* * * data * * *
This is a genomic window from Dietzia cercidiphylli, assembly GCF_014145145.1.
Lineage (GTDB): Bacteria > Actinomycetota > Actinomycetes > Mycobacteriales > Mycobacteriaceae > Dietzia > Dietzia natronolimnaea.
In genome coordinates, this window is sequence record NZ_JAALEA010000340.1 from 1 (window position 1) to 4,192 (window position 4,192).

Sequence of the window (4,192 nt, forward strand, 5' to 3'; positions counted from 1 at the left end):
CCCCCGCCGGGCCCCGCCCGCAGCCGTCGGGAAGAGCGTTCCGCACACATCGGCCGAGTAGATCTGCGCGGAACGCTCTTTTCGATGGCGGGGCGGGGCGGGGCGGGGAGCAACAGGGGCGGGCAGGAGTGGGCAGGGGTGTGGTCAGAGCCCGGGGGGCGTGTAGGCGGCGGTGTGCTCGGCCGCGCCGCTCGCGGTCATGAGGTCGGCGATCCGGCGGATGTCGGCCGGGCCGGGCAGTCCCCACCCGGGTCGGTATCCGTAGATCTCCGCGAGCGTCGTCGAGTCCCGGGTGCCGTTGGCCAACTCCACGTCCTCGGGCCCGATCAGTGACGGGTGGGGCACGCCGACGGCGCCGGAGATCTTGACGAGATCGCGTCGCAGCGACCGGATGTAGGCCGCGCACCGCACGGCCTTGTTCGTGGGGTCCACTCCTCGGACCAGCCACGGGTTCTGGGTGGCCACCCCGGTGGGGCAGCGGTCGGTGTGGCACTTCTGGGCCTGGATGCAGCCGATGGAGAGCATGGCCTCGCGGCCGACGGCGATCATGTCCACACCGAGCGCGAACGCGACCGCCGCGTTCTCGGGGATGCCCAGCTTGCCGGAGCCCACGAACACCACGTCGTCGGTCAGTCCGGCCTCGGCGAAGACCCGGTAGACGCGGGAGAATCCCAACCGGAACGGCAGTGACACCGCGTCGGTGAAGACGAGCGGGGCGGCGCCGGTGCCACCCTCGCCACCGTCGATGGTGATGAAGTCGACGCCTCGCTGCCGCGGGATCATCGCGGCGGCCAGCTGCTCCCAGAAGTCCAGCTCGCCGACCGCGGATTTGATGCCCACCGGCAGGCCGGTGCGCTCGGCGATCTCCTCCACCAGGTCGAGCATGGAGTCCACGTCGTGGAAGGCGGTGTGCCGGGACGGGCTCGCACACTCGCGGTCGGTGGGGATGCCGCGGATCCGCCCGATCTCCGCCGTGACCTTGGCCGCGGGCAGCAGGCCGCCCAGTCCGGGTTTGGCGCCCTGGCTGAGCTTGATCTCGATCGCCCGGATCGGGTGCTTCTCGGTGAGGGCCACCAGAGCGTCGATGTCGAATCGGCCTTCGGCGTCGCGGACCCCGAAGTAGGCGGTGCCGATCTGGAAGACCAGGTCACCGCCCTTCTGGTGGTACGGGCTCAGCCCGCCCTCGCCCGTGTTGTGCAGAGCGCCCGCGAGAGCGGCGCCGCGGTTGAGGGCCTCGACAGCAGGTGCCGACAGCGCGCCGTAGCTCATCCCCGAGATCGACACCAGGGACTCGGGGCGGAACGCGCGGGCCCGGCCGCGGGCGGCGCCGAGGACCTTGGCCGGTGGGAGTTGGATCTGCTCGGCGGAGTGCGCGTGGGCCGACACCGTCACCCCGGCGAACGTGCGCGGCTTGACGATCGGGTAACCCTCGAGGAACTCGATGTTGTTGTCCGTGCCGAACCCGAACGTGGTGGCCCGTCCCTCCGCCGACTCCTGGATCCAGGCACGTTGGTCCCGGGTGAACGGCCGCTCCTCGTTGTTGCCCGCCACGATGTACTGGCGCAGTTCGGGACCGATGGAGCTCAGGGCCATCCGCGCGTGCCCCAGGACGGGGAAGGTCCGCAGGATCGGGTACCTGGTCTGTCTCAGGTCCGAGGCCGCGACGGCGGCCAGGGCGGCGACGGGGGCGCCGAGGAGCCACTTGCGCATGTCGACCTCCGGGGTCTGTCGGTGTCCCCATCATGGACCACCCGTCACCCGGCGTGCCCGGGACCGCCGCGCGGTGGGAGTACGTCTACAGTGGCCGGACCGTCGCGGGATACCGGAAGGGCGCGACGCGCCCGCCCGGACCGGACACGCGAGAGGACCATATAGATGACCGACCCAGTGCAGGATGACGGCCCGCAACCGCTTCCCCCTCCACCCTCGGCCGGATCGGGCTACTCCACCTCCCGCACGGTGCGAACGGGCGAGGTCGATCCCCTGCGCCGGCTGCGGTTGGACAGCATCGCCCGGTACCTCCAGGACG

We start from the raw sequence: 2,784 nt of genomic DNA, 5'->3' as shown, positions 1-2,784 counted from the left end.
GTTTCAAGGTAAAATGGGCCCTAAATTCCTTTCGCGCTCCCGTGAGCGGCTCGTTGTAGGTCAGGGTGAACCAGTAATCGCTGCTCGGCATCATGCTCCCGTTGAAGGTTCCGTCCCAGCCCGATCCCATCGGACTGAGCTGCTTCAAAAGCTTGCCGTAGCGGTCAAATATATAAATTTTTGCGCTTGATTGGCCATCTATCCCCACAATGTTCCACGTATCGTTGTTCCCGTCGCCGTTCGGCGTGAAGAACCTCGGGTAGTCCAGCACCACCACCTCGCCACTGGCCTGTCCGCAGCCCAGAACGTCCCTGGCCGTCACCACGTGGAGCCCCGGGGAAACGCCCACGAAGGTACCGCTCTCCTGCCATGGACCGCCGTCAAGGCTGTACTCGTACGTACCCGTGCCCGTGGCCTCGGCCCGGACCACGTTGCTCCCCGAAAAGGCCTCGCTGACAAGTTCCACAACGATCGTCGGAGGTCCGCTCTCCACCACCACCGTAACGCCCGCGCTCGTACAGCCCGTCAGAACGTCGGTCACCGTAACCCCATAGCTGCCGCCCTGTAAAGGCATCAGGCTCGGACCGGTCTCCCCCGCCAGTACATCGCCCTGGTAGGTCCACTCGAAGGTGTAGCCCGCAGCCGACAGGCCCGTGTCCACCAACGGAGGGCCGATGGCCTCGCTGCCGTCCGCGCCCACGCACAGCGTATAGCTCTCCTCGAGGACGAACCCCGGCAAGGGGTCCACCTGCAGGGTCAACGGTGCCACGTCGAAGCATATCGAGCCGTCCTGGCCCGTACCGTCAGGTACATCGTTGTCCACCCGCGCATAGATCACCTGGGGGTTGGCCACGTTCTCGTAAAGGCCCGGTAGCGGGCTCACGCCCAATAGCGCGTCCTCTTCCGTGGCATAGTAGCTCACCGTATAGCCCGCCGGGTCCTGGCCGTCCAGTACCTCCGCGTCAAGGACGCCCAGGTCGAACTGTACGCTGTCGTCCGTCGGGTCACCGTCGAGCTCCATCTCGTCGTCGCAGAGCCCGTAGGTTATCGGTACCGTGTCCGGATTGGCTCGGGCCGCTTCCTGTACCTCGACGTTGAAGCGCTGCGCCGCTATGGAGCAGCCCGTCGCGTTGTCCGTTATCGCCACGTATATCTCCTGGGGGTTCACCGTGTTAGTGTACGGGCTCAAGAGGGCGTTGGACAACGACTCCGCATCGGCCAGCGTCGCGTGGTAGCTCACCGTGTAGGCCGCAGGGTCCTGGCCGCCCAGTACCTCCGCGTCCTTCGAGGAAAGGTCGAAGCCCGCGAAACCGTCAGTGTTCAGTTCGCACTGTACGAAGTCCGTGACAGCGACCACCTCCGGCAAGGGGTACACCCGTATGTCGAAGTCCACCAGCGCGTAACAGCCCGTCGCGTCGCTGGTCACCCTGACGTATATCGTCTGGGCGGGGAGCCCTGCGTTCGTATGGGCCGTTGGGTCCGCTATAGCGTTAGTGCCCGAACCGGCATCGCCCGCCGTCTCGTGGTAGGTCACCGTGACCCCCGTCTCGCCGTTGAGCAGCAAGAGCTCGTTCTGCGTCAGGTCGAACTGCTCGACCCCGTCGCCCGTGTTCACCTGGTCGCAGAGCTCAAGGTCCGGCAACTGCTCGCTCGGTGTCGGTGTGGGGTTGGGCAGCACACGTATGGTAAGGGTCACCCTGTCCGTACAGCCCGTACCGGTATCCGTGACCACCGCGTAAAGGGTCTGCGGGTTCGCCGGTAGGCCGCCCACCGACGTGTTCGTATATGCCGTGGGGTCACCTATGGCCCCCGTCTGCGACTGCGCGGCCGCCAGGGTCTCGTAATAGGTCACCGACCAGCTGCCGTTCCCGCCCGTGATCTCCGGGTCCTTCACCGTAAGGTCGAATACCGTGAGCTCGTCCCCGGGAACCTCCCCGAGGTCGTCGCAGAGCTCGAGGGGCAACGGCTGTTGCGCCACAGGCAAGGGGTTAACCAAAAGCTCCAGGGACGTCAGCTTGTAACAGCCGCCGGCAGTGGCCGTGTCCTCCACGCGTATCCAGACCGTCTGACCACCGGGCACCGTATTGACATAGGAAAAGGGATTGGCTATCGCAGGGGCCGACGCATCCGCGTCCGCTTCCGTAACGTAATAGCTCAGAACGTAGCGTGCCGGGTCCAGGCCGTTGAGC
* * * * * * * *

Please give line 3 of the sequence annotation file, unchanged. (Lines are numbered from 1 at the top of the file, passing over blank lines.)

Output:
In genome coordinates, this window is sequence record NZ_JAALEA010000340.1 from 1 (window position 1) to 4,192 (window position 4,192).